When the first iPhone was launched the apps and ecosystems didn't matter because as you said, Symbian didn't really have too many of those. Neither had any other platform. In just few years apps became a very important part of the equation and now you say they didn't really matter too much? The user experience matters but once it's good enough it no longer matters too much. Now it sounds like you were saying that MeeGo would have been selling well with considerably less apps but mostly because of the user experience. Sounds like a gamble to me.

Was Symbian really the most selling smartphone OS? Looking at the graphs it looks like Symbian was selling approximately as many units as Android but not really more. In early 2011 that is. Also the ASP of Symbian devices were sold was less than of the ASP Android had. The ASP matters for the developers since people buying the less expensive phones seem to be spending considerably less money on apps compared to those with more expensive phones.

RottenApple

What are you trying to argue here?

I really fail to see the point. It looks like you are getting hung up on a technicality.

Was the app support guaranteed? No.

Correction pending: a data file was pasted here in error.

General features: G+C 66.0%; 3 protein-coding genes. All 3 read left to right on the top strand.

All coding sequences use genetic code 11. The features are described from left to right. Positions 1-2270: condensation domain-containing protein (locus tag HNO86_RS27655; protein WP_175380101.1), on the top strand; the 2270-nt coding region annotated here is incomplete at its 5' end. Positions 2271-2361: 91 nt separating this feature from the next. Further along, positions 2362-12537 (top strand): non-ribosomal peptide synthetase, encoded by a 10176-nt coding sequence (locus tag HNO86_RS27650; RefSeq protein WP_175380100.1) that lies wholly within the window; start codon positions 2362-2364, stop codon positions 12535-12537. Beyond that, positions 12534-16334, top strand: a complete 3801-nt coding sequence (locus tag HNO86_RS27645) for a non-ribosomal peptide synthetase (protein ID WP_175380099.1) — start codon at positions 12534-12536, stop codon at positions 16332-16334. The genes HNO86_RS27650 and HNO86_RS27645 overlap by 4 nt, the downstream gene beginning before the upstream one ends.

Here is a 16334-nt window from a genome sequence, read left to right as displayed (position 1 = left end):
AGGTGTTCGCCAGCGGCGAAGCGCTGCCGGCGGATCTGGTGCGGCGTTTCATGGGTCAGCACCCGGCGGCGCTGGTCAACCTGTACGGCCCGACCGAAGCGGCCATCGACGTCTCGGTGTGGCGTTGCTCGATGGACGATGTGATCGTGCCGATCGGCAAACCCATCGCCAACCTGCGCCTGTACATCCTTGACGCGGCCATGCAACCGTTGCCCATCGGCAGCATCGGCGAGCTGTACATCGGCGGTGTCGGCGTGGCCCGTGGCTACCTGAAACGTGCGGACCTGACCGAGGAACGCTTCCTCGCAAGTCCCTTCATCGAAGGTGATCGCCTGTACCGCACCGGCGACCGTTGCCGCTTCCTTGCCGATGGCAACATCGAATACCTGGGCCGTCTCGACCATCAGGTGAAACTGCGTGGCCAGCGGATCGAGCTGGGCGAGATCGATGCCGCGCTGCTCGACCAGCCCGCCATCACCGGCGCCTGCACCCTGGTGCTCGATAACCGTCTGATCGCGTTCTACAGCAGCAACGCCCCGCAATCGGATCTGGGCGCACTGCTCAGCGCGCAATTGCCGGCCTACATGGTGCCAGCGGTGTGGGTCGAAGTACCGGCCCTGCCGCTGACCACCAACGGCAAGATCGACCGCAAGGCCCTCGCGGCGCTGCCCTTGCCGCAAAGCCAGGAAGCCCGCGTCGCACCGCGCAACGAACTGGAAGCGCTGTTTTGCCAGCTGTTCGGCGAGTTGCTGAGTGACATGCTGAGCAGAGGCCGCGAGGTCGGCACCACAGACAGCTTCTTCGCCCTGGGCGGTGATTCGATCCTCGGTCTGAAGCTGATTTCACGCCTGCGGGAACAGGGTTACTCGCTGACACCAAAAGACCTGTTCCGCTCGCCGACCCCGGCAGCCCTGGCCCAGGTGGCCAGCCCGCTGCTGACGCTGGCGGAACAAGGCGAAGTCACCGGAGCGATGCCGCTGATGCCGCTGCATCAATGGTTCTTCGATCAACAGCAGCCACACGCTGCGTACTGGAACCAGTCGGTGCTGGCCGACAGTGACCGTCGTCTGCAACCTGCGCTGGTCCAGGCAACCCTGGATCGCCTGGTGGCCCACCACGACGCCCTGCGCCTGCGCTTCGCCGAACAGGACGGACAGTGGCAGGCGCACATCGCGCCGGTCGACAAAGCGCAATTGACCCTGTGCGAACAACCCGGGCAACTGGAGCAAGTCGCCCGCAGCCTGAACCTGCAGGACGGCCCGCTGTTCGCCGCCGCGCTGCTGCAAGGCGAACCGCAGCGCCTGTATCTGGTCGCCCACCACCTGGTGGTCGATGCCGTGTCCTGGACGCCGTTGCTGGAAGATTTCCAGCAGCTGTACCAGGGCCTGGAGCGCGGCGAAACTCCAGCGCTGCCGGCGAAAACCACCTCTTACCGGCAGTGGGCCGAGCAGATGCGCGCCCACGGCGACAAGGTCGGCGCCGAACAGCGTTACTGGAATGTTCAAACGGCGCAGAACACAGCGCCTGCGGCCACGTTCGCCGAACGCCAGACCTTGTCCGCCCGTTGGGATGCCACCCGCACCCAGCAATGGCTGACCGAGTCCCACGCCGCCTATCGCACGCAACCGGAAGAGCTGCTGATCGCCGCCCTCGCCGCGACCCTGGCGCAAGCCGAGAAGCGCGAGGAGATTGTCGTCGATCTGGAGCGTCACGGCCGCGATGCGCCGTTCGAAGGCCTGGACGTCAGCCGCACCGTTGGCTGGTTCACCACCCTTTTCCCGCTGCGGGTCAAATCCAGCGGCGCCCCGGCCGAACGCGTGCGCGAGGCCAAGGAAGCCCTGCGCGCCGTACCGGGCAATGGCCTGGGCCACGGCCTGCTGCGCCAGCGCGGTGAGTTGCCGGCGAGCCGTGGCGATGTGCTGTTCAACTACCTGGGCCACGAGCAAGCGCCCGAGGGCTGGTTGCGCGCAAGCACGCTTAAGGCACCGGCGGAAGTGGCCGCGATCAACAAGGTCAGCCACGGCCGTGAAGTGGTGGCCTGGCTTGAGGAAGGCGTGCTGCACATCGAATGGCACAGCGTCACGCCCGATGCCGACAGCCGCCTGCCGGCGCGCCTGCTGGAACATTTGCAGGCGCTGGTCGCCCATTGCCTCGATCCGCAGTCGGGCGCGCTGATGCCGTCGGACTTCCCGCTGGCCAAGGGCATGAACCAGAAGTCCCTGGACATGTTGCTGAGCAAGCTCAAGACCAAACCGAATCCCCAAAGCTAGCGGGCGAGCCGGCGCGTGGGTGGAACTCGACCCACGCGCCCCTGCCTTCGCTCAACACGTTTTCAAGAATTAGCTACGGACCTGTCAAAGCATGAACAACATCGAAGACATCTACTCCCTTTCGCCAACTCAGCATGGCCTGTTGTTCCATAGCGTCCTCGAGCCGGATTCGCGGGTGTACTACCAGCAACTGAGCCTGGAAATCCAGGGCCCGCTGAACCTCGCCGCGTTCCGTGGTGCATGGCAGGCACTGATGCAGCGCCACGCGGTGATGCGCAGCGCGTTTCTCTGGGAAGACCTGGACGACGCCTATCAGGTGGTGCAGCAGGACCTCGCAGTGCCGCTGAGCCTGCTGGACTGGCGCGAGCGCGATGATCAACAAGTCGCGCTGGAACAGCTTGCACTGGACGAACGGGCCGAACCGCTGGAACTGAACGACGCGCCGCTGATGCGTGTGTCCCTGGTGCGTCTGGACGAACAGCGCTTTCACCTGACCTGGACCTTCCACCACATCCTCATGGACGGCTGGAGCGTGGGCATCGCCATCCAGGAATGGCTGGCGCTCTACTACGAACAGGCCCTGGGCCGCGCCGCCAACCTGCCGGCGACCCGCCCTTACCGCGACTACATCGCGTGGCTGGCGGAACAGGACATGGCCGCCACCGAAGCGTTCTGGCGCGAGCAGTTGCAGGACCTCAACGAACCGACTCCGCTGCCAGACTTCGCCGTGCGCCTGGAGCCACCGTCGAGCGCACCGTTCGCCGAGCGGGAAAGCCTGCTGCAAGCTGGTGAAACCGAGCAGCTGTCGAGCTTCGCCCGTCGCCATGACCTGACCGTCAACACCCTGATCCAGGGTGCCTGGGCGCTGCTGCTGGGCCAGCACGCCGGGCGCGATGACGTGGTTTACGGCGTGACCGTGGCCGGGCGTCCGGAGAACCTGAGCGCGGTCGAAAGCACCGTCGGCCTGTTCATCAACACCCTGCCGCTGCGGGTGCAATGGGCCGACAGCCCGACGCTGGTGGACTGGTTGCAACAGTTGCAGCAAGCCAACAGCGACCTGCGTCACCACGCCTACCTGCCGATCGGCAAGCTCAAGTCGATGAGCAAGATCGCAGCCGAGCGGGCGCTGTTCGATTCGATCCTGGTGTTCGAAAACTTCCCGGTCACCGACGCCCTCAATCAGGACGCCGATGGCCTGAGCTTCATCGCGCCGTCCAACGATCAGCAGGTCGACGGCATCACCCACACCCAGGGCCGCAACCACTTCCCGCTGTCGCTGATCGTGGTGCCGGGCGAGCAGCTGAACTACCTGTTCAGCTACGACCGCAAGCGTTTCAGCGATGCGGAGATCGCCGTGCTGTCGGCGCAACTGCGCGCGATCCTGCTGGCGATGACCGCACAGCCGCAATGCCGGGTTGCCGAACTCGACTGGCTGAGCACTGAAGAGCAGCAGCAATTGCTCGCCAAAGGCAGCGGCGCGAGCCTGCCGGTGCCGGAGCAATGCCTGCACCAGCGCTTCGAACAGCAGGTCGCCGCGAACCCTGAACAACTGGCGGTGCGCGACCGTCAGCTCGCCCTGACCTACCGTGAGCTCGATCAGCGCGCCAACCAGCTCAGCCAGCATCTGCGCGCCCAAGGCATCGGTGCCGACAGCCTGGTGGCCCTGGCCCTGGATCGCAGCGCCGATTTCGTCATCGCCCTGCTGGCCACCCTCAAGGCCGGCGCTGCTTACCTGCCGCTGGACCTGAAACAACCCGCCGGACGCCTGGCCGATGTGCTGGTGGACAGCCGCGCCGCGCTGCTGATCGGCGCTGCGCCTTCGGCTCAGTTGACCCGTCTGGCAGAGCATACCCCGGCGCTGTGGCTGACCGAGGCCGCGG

Was app support looking better than the alternatives? No, for Android, but a resounding yes for WP.

So it really doesn't matter how this question would have been answered, seen in context (i.e. deciding to drop their own OS in favor of a guaranteed failure) having their own OS would have been a good decision.

Symbian may have been low ASP, but it had massive market dominance which by itself would have made it interesting for developers, and seeing that Nokia was trying to target MeeGo with the same development tools, it would have gotten support almost by default.

Sihtoo

I'm not even trying to argue here. The point is that I'm trying to figure out how well Nokia could have succeeded with MeeGo. It doesn't matter if it would have been a better choice than WP if it was not competitive enough. The loyal Nokia customer base would have been 5-6 millions per quarter for at least for the first year. For that time it would have been a high end product. From those 5-6 million it would have been selected by people who didn't really want apps and who weren't lured by iOS or Android. That would have been maybe 2-3 million assuming that some people would have selected Android or iOS anyway because everyone else had those and maybe half would have wanted to get the best apps.